The health care worker who had been in contact with Ebola patients in West Africa and became the first person to be placed under mandatory quarantine in Newark has written a first person piece detailing her treatment there.

Nurse Kaci Hickox had been caring for Ebola patients in recent weeks while on assignment with Doctors Without Borders in Sierra Leone up until Friday. In her piece for Dallas News, she describes her grueling time at Newark Airport, and her fears that the mandatory quarantine will discourage other health care workers from heading to Ebola-ravaged countries (a sentiment shared by other health care experts): "This is not a situation I would wish on anyone, and I am scared for those who will follow me...I am scared about how health care workers will be treated at airports when they declare that they have been fighting Ebola in West Africa. I am scared that, like me, they will arrive and see a frenzy of disorganization, fear and, most frightening, quarantine."

Hickox describes the rush of people examining and questioning her after finding out where she was traveling from; the immigration officer who asks if she's a criminal; and her mounting frustration as she waited around for hours: "No one seemed to be in charge. No one would tell me what was going on or what would happen to me." Although she had a temp of 98 when she first was taken into custody, they took it again several hours later:

Four hours after I landed at the airport, an official approached me with a forehead scanner. My cheeks were flushed, I was upset at being held with no explanation. The scanner recorded my temperature as 101.

The female officer looked smug. “You have a fever now,” she said.

I explained that an oral thermometer would be more accurate and that the forehead scanner was recording an elevated temperature because I was flushed and upset.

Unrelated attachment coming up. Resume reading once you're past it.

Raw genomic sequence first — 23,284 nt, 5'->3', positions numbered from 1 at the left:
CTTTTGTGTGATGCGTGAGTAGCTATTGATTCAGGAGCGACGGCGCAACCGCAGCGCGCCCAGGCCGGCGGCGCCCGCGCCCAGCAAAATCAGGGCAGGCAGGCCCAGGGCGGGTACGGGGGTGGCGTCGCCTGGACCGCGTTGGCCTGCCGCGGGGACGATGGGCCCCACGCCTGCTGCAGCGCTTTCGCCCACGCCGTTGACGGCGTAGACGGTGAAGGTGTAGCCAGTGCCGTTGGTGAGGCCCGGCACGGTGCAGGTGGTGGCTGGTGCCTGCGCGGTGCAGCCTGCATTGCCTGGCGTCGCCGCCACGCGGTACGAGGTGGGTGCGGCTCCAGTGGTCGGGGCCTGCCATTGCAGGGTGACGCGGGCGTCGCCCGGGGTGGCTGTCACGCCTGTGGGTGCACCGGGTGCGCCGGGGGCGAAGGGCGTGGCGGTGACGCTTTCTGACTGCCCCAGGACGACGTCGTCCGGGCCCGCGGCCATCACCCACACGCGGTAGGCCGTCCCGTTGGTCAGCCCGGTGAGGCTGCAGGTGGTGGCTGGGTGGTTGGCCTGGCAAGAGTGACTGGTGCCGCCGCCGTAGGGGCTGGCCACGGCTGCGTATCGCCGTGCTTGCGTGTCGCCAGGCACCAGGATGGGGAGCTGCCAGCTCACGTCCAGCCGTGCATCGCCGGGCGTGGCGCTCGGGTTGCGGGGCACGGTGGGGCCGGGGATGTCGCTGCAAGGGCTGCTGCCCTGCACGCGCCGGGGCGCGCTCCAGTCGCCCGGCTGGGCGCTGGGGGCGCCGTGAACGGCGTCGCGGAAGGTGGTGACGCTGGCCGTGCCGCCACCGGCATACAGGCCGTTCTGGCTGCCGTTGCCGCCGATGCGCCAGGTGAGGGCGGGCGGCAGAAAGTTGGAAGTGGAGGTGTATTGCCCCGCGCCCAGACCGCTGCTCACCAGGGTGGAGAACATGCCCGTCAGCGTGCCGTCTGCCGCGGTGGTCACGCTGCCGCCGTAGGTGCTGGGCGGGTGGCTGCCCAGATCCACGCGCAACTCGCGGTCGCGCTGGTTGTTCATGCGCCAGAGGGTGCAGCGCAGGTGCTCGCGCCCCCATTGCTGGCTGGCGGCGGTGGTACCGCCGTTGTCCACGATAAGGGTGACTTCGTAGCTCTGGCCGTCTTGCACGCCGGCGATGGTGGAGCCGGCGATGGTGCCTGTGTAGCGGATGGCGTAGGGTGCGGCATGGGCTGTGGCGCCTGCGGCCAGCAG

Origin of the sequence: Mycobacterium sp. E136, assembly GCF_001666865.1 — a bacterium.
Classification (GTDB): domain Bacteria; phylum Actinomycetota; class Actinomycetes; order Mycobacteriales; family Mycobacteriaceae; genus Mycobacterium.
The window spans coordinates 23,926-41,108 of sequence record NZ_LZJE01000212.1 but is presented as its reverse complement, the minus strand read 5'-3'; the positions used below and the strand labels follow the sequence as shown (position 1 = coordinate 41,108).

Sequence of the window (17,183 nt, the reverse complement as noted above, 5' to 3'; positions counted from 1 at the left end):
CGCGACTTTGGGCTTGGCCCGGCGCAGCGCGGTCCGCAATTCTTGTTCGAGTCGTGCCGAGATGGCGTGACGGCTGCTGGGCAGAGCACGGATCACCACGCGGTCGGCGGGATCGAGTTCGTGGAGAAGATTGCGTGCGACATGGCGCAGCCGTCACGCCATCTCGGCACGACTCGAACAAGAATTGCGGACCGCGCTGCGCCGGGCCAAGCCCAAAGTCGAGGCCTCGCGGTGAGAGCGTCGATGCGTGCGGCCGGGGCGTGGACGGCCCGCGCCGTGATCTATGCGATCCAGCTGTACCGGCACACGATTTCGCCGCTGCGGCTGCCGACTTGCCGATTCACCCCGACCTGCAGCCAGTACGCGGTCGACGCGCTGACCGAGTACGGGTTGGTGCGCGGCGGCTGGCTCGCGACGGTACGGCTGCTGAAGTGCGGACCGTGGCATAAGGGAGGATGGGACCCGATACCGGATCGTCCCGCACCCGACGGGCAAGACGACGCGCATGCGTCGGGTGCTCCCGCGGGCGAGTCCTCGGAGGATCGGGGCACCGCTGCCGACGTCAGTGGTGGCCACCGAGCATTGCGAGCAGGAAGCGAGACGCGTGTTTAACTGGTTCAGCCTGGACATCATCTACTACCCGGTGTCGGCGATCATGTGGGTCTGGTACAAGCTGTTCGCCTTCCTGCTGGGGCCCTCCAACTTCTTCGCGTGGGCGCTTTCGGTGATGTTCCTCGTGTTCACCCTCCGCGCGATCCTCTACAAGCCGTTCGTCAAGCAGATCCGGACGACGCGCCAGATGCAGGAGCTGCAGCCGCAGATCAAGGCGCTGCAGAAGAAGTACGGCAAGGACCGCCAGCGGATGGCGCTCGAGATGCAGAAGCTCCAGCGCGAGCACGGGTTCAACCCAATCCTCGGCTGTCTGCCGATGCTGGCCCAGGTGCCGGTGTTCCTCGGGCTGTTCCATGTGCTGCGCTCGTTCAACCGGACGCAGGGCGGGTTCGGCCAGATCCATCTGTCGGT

I was left alone in the room for another three hours. At around 7 p.m., I was told that I must go to a local hospital. I asked for the name and address of the facility. I realized that information was only shared with me if I asked.

Eight police cars escorted me to the University Hospital in Newark. Sirens blared, lights flashed. Again, I wondered what I had done wrong.

I had spent a month watching children die, alone. I had witnessed human tragedy unfold before my eyes. I had tried to help when much of the world has looked on and done nothing.

Hickox’s mother, Karen Hickox, told the Times that her daughter was crying on the phone this morning; she said she was being held in a tent at the hospital without being told when she could leave. "She’s lived in Burma, Sudan, Uganda and Nigeria, and she’s worked for Doctors Without Borders many times,” Karen Hickox told the Times. "I think the frustration is that she went and did her good deed and her passion and her serving spirit, and she comes back to America and I just don’t feel they were very welcoming. She felt like you would treat a dog better than she’s been treated."

Unless there is some change to the mandatory quarantine policy, Hickox will remain under quarantine at University Hospital in Newark for the next 20 days.